Ongoing Red Sea Crisis Builds Pressure On Asian Exporters

The crisis in the Red Sea region is still going on, and now, it has started to mount pressure on Asian exporters, especially those that ship their goods to Europe. Moreover, the probability of attack has caused  Asian exporters to take longer routes to their destination, which is causing disruptions in shipping times and freight rates. 

Recently, the Yemeni Houthi group attacked several ships as a protest against the Israeli attacks on Gaza. One of the ships attacked was from the US, which caused the US and the UK to retaliate. These events have created a vacuum that has disrupted the whole Sea, especially for the ships involved in the Asia-Europe trade. 

BMI Research, a British research firm, said in its January report that the disruption in the shipping routes and time has raised the price of the commodities and increased the shipping costs. In addition, oil is one of the commodities affected the most by this attack. The rising price of crude oil is a big concern for developing and 3rd world countries.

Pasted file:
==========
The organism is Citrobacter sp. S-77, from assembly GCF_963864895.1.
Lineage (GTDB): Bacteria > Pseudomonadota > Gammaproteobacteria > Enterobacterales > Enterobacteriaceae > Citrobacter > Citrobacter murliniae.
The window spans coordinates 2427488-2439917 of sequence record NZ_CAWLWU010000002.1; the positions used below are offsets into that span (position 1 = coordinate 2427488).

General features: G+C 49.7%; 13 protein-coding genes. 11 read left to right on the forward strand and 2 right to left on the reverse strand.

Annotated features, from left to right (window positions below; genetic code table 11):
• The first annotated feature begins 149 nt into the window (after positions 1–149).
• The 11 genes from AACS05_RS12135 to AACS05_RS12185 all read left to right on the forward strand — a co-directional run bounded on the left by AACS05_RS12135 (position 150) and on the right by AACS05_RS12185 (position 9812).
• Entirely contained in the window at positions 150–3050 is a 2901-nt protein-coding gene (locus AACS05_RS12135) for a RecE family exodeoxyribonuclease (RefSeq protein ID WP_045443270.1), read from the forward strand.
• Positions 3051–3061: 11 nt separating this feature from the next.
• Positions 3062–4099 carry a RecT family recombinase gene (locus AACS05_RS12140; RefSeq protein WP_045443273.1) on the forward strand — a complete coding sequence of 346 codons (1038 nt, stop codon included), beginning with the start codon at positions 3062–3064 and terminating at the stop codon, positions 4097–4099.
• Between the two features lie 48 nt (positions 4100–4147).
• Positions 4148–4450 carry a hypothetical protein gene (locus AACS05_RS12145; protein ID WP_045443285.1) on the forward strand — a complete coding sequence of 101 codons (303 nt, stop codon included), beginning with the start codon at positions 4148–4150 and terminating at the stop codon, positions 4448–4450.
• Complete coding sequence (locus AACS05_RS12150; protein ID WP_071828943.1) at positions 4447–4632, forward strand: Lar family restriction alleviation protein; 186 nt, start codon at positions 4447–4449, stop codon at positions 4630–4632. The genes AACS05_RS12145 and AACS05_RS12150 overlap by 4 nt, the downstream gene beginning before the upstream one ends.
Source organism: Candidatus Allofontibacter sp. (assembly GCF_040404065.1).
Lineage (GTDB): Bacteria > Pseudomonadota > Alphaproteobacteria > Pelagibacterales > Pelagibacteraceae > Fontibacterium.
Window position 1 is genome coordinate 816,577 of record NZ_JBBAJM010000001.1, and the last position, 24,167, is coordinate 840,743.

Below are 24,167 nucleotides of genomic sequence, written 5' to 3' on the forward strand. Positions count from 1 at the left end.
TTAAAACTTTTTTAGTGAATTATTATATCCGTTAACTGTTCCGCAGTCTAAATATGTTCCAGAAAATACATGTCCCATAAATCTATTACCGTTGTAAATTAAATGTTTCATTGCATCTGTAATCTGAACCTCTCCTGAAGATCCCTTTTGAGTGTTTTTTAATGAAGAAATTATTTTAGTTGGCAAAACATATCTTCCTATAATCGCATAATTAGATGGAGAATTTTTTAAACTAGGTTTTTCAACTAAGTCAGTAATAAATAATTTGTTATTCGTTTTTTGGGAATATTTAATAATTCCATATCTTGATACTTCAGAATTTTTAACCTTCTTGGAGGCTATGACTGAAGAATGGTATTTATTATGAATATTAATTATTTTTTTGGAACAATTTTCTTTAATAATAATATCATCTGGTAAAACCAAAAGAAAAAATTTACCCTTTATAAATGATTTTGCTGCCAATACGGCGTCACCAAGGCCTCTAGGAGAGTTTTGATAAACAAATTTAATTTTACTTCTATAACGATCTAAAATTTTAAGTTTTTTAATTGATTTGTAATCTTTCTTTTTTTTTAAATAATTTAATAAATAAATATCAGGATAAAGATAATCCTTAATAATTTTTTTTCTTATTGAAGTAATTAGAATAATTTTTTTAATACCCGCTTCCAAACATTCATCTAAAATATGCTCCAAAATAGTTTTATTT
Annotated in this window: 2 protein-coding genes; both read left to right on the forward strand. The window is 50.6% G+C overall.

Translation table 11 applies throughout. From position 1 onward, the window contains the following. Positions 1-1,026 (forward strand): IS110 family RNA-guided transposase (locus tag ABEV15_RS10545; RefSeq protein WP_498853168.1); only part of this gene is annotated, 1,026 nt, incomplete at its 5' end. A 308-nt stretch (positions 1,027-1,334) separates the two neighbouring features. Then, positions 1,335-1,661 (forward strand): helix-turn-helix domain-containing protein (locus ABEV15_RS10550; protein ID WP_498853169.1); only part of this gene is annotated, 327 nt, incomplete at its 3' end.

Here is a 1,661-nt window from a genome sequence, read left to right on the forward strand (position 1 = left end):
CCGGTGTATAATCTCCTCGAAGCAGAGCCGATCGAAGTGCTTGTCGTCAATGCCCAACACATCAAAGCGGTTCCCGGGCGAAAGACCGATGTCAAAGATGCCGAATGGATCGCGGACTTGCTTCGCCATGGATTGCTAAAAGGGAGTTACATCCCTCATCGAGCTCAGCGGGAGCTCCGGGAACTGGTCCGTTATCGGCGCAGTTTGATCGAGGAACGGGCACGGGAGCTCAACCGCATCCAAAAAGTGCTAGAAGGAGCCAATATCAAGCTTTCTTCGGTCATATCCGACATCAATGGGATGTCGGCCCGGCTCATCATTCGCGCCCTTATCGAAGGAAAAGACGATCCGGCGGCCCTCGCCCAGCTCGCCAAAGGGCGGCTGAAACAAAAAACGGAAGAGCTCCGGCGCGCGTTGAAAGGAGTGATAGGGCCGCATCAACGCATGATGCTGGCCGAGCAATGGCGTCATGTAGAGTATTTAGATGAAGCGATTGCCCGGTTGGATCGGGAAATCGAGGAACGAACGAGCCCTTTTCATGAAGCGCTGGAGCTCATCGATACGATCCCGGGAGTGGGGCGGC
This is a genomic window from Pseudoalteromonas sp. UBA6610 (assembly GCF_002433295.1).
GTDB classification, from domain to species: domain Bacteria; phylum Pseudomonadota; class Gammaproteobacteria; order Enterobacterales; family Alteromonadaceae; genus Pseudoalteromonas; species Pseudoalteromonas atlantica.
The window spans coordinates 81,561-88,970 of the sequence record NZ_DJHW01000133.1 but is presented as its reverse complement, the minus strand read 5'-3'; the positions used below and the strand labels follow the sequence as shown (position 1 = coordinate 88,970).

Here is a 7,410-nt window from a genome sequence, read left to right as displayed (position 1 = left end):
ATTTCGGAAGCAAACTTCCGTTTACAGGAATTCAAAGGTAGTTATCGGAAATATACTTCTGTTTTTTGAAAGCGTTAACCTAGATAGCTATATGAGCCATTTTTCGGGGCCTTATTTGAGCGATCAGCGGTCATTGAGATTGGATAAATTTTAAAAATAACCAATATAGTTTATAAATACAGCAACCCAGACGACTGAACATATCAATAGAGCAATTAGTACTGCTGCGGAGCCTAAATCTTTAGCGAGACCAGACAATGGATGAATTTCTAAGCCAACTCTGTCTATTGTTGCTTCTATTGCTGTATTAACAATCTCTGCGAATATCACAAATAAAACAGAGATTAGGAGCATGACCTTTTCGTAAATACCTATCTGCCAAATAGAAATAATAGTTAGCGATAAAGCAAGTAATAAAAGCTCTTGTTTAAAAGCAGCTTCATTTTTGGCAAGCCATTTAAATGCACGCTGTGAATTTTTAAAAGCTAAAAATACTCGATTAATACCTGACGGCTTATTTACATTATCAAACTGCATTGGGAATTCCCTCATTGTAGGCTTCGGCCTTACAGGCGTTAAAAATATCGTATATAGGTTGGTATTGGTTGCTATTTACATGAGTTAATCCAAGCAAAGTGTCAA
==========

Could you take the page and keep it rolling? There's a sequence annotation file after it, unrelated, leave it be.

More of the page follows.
In order to keep the ships safe and to continue the trade, ships are taking a different route that adds 14 days to their journey time. To avoid the strikes from Houthi terrorists, the ships are going through the Cape Of Good Hope in Africa. This adds 14 days to their journey and also forces them to increase transportation costs. 

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